Home Furnishings (Ikea in Hong Kong, Taiwan and Indonesia) continued to achieve solid sales growth, posting 10.4% growth to US$721m. This was supported by strong ecommerce growth and the opening of a new store in Hong Kong. Further expansion has been outlined, with new stores expected in Indonesia and Taiwan.

Dairy Farm's restaurants business and key associate, Maxim's reported a 15.5% sales increase to US$2.5bn. This was supported by new franchises and mooncake sales surpassing last year's record.

Growing store network

Dairy Farm (including associates and joint ventures) added 2,567 stores to its network, ending 2018 with 9,747 stores. The key growth channels (in store numbers) were convenience (+673), supermarket (+593) and health and beauty (+578).

Future outlook

Looking ahead, the retailer’s multi-year transformation plan is in progress under new leadership. It hopes to see the benefits of restructuring its food business following completion of the strategic review.

Chairman of Dairy Farm, Ben Keswick, said, "With a more customer-focused and market-driven strategy we will stay competitive, improve performance, and achieve long-term sustainable growth. While the group faces significant challenges in the short-term as we reset and reshape the food business as part of the multi-year transformation plan, the group’s other businesses and key associates are performing well and have strong market positions.”

Want to know more?

Asia subscribers can read more on Dairy Farm's Strategic Outlook here.

 

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Revenue for the supermarket chain increased by 7.4% versus last year.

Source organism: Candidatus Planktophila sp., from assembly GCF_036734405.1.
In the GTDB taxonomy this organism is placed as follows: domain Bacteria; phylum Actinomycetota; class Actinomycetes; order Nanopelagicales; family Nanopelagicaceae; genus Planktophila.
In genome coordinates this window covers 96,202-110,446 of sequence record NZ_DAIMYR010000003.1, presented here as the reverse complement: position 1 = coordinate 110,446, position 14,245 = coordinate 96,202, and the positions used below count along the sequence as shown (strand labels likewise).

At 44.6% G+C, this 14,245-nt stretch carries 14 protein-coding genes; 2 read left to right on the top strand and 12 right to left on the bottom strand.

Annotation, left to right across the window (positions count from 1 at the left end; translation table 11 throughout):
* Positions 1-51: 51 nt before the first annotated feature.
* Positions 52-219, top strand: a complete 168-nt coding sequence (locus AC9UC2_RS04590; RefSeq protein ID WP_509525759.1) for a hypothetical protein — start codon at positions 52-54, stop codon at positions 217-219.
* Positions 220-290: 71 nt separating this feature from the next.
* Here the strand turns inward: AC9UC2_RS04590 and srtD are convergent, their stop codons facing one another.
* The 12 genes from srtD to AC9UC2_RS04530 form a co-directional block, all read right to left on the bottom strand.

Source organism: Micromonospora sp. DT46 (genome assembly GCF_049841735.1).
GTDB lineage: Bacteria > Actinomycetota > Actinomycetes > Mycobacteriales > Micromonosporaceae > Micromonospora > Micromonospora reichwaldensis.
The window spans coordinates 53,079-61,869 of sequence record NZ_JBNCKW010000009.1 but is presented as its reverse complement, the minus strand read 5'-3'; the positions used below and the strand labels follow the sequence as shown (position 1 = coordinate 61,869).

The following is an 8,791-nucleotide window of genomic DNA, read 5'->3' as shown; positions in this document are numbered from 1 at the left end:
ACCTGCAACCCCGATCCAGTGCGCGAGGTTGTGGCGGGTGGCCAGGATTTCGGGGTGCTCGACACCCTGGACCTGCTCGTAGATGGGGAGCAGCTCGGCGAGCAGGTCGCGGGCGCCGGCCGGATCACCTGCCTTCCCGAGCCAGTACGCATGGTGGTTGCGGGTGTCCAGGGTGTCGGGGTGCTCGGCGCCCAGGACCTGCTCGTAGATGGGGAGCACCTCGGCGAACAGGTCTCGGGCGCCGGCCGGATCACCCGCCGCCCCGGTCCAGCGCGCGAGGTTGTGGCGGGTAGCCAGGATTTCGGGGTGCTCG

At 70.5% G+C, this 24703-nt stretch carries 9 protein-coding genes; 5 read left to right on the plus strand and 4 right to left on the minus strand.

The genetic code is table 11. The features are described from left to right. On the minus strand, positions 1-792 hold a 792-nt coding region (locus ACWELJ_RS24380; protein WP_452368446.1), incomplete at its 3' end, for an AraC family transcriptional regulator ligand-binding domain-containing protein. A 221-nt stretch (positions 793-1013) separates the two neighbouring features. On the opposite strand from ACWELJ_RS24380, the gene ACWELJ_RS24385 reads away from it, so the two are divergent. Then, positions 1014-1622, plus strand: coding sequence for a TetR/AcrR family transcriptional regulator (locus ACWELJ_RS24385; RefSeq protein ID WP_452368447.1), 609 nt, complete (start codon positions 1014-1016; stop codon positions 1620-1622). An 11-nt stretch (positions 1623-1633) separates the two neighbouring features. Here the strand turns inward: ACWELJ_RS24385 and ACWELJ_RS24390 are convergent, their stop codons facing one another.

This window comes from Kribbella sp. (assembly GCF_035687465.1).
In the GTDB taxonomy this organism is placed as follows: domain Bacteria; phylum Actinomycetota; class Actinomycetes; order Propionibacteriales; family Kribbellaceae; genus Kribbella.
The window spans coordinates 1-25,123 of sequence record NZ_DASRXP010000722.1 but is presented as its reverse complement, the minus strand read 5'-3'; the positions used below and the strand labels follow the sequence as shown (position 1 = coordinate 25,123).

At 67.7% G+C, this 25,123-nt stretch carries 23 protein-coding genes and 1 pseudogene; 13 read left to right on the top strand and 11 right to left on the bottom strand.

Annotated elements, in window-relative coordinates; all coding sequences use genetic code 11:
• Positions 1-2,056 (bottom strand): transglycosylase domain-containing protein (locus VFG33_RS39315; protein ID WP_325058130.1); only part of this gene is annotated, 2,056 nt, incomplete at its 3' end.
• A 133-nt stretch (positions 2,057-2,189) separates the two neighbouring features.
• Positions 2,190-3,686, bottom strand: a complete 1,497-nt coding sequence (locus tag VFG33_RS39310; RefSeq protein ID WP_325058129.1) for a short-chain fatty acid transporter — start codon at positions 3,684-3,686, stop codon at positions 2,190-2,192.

Store openings boosts growth

Singapore supermarket operator Sheng Siong Group reported positive growth for 2018, with revenues of SGD890.9m, an improvement of SGD61m versus last year. Out of the 7.4% increase in revenues, 10.1% was contributed by new store openings. In total, the retailer added 10 new stores to its network. Net profit grew by 1.4% and closed at SGD70.5m.

The main source of revenue growth was attributed to Sheng Siong’s new stores. Comparable same store sales actually decreased by 0.4% for the retailer.

Expansion in spite of a challenging retail environment

The Group will continue to look for opportunities to expand its store network. It is already targeting six sites that have recently been released for tender by the Singapore government. High competition for retail space in new residential areas, the rise of ecommerce players and slowdown of the country’s economy are expected to provide a challenging environment.

Chief executive officer Lim Hock Chee said, “Besides nurturing the growth of our new stores in Singapore and China, we will continue with our efforts in enhancing the gross margin via more efficiency gains in the supply chain and higher sales mix of fresh produce. We will remain vigilant on costs.

More information about the Sheng Siong Group can be found here.

 

 

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This in-depth guide to Singapore explores the key trends in grocery retail and the growth strategies of the leading retailers in the country.

Five year growth forecasts for the grocery market, the leading retailers and modern trade grocery channels in Singapore.